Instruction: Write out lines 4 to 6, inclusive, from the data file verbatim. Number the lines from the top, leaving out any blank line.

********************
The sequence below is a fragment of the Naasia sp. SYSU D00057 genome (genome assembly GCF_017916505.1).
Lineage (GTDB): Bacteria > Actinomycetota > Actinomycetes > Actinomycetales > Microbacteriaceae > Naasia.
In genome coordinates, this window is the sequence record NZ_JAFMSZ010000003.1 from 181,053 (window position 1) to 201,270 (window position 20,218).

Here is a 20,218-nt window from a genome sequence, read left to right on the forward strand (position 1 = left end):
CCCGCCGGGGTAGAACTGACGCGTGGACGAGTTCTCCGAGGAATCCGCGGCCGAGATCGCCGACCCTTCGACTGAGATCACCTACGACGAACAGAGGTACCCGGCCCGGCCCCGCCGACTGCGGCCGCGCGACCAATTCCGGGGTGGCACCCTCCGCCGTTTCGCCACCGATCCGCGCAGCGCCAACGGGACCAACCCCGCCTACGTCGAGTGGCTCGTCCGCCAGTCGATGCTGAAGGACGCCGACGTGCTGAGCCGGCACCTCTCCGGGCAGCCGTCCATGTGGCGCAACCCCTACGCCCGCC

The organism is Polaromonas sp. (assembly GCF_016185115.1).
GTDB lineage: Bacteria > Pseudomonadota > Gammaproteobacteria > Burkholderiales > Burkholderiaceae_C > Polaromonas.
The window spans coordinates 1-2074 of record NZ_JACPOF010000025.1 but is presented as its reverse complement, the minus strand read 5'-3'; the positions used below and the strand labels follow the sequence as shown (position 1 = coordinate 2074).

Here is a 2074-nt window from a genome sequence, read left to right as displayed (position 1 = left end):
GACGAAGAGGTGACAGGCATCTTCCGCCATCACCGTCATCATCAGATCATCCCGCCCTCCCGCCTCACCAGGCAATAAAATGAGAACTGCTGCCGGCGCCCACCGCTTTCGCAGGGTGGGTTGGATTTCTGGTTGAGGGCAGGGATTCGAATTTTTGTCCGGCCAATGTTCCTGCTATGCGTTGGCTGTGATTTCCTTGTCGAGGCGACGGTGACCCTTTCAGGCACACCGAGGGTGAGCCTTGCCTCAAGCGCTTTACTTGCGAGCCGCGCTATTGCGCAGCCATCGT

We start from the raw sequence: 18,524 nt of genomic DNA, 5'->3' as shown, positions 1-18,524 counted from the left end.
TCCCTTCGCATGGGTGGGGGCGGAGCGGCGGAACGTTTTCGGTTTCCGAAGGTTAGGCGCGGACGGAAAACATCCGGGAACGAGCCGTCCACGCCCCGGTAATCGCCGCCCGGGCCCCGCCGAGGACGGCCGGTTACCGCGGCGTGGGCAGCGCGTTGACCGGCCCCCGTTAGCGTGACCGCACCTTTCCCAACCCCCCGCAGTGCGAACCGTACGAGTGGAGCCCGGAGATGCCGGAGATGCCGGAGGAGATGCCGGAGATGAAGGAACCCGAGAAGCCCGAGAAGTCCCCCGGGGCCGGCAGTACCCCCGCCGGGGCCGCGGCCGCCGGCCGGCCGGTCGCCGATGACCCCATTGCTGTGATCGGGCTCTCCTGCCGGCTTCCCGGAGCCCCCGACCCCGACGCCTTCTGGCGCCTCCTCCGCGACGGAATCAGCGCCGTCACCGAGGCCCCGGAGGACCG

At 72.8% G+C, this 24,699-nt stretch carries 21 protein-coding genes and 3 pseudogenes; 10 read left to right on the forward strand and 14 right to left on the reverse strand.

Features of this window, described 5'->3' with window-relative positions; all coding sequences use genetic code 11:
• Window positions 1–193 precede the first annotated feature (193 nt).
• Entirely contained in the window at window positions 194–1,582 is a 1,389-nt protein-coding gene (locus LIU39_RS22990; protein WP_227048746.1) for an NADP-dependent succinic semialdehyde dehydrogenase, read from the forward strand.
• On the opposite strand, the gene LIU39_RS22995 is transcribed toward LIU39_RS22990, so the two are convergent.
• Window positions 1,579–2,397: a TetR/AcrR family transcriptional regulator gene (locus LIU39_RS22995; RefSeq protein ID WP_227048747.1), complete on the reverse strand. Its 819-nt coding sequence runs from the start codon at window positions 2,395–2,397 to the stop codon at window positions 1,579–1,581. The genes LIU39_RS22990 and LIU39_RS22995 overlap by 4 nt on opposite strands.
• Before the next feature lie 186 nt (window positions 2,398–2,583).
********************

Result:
Here is a 20,218-nt window from a genome sequence, read left to right on the forward strand (position 1 = left end):
CCCGCCGGGGTAGAACTGACGCGTGGACGAGTTCTCCGAGGAATCCGCGGCCGAGATCGCCGACCCTTCGACTGAGATCACCTACGACGAACAGAGGTACCCGGCCCGGCCCCGCCGACTGCGGCCGCGCGACCAATTCCGGGGTGGCACCCTCCGCCGTTTCGCCACCGATCCGCGCAGCGCCAACGGGACCAACCCCGCCTACGTCGAGTGGCTCGTCCGCCAGTCGATGCTGAAGGACGCCGACGTGCTGAGCCGGCACCTCTCCGGGCAGCCGTCCATGTGGCGCAACCCCTACGCCCGCC

The organism is Polaromonas sp. (assembly GCF_016185115.1).